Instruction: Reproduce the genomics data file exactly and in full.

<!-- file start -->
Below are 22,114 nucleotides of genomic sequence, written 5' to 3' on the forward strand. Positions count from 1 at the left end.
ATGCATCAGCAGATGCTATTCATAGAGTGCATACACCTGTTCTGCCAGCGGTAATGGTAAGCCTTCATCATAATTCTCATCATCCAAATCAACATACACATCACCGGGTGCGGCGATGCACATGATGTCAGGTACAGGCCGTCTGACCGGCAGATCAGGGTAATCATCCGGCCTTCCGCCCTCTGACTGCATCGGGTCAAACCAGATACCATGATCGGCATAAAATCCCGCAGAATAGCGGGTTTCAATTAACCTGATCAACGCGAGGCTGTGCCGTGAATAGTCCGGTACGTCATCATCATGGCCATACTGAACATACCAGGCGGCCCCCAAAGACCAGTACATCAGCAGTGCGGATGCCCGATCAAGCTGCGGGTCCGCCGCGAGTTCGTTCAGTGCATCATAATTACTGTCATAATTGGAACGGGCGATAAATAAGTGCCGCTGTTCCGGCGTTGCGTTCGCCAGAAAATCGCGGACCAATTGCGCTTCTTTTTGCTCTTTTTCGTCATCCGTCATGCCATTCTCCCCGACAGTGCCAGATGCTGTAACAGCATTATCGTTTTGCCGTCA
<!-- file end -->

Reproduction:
Below are 22,114 nucleotides of genomic sequence, written 5' to 3' on the forward strand. Positions count from 1 at the left end.
ATGCATCAGCAGATGCTATTCATAGAGTGCATACACCTGTTCTGCCAGCGGTAATGGTAAGCCTTCATCATAATTCTCATCATCCAAATCAACATACACATCACCGGGTGCGGCGATGCACATGATGTCAGGTACAGGCCGTCTGACCGGCAGATCAGGGTAATCATCCGGCCTTCCGCCCTCTGACTGCATCGGGTCAAACCAGATACCATGATCGGCATAAAATCCCGCAGAATAGCGGGTTTCAATTAACCTGATCAACGCGAGGCTGTGCCGTGAATAGTCCGGTACGTCATCATCATGGCCATACTGAACATACCAGGCGGCCCCCAAAGACCAGTACATCAGCAGTGCGGATGCCCGATCAAGCTGCGGGTCCGCCGCGAGTTCGTTCAGTGCATCATAATTACTGTCATAATTGGAACGGGCGATAAATAAGTGCCGCTGTTCCGGCGTTGCGTTCGCCAGAAAATCGCGGACCAATTGCGCTTCTTTTTGCTCTTTTTCGTCATCCGTCATGCCATTCTCCCCGACAGTGCCAGATGCTGTAACAGCATTATCGTTTTGCCGTCA